The five stages of ending up in the emergency room with your child

 

Nobody prepares you for the first big accident your little one has. You can only hope it is something relatively minor. Throughout our parenting lives, we will inevitably find ourselves in a situation where we have to rush our child to the emergency room - for a broken arm, a nasty bump on the head, or simply a temperature that you just can't get down. You pray it isn't for anything more serious but those who are experts in the minor emergency drill, might relate to this.

 

Last week my eldest daughter came off her bike quite badly. Luckily she was wearing her helmet but the second I saw the deep cut on her chin (my knees went weak) I knew it was a more serious job than the usual Minnie Mouse plaster and a kiss. Off we went straight to the A & E, her bawling and me shaking. As luck would have it, Daddy was home to mind the rest of the gang. 

 

I've had plenty of trips to the hospital emergency department before. A midnight rush because my son couldn't catch his breath, a rash that freaks every parent out and a swollen eye that ended up being cellulitis. For most low-grade injuries or illnesses, it usually unfolds the same way.

 

1. Panic

You need to just GET THERE FAST. The receptionist is just a little too casual for your liking when you finally race in with your precious cargo. You emphasise how awful your child's illness/sickness is and then all you can do is wait and shout out your personal details as you try to stem the bleeding/comfort your child. Stoopid admin.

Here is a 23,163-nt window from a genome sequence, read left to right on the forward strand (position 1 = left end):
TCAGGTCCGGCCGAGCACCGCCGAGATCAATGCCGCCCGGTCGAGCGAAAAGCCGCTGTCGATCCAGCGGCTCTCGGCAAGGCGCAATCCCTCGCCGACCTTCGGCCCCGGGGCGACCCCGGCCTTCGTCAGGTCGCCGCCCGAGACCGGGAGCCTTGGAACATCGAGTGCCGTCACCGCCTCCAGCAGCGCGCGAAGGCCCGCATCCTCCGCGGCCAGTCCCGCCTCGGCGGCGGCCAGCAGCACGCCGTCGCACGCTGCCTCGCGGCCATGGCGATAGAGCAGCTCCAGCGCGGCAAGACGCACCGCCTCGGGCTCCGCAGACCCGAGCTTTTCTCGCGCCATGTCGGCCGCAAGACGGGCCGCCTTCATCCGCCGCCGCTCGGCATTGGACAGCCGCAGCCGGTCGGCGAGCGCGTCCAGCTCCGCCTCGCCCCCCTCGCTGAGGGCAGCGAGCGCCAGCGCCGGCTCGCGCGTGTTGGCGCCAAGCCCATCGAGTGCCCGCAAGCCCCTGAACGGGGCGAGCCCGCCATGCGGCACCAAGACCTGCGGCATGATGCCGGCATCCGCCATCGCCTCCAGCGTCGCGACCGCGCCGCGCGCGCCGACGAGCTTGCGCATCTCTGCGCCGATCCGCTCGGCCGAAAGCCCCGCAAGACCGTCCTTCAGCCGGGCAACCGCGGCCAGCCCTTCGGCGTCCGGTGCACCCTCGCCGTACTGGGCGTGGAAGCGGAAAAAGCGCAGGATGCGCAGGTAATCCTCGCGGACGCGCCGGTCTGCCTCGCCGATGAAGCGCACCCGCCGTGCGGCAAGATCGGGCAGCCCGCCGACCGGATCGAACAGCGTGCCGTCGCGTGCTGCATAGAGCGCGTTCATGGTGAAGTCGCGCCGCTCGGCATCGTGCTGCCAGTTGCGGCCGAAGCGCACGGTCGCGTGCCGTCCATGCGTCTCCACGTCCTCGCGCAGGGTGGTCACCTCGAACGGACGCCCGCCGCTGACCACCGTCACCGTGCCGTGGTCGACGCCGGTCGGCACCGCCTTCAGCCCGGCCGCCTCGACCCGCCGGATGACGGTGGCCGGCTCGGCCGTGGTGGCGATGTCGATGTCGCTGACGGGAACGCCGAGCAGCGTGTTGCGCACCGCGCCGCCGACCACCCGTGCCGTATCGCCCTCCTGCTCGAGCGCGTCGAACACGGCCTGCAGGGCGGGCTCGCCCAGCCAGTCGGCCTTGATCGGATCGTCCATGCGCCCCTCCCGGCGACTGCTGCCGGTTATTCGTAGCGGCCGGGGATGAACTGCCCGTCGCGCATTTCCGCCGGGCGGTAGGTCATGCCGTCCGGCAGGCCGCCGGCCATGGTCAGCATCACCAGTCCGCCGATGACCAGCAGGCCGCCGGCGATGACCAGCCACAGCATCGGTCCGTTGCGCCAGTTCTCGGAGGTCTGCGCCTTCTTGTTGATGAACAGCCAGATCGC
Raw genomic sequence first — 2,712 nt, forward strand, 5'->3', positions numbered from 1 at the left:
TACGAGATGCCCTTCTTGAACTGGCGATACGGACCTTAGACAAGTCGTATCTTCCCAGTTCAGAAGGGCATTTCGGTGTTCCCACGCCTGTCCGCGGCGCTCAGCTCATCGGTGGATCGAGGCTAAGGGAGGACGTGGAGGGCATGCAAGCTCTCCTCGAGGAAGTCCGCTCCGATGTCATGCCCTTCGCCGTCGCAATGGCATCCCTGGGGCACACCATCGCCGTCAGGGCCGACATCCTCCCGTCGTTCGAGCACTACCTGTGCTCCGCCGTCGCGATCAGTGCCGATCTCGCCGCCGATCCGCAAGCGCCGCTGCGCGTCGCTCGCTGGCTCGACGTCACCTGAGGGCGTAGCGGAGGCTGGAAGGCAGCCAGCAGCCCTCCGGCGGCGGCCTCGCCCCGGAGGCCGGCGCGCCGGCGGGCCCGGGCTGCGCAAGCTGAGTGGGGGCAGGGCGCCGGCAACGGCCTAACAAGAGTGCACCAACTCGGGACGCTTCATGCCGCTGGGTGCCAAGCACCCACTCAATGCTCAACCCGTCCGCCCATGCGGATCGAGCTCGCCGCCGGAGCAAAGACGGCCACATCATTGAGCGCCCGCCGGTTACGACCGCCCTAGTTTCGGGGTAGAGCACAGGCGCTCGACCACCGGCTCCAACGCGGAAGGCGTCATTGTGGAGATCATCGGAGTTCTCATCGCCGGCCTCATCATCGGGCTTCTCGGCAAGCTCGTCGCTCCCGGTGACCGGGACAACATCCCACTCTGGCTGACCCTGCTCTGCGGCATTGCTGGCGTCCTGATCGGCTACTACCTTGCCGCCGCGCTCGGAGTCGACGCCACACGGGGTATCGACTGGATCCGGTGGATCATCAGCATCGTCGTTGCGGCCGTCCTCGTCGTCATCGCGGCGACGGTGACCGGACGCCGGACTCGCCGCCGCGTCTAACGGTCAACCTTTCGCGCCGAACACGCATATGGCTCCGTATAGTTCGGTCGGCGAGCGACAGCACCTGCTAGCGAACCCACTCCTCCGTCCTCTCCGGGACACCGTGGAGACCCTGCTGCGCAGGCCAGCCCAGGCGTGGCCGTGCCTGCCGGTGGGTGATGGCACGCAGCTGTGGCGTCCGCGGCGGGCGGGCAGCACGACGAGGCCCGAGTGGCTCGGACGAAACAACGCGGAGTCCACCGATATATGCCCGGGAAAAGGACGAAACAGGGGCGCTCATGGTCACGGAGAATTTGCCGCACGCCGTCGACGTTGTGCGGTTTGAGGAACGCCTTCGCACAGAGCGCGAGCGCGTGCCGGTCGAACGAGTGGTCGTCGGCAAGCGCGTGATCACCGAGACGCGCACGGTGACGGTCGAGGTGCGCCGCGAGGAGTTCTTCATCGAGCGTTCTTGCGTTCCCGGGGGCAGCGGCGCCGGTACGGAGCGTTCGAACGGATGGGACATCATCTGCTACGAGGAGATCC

2. Hope

You know you are in safe hands so you relax slightly and look around. There doesn't seem to be too many people here. This may only be an in and out job. Surely you won't be here for three hours like you hear others mention. Surely...

 

3. Despair

Ok, it's two and a half hours later and your child is obviously (and luckily) on the low grade on the injury list but they are still injured and you would still like to know roughly when you will be seen. You suddenly realise that they must have called your name when you nipped to the bathroom and race to reception to inform them that you must have missed your turn. Sadly not. You make the mistake of asking how long, roughly the doctor might be and get a scornful response; 'its very busy this evening so we couldn't say how long.'

 

4. Jumpiness

Every time the door opens into the waiting room you are SURE it is going to be your child's turn. You want to race to the vending machine to grab such healthy delights as a midnight snack for Junior like a KitKat or bag of Tayto but you just can't risk it. Your phone battery is dead, your child is hypnotised by the 23rd episode of SpongeBob on the TV screen and you have about five new friends for life who've been sitting beside you in the waiting room. You are also forced out of your own worry and concern by seeing some of the other poor little mites with really bad injuries and you resign yourself to the fact that you will probably be there all night. 

 

5. Relief

Finally, your little patient is seen to by the amazing medical staff. They croon over her poor split chin and comment on how brave she is as they glue it closed. You pass a little boy suffering from an asthma attack and hear another baby crying in distress behind a colourful curtain and it puts it all into perspective. You send all your positive energy to those poor parents clinging to their little hands and as you leave the hospital behind you, you hug your little one close - drained by the relief and worry of it all. You survived another dip in the parenthood rollercoaster. Now all you have to do is stop off and buy child-size cotton wool and a few metres of tape on the way home. 

 

I'm mum to three little ones aged 7, 5 and 3. My hobbies include overreacting, second-guessing myself and drinking gallons of coffee. I enjoy travelling and showing my family as much of the world as I can between school runs and holding down my job as a freelance writer.

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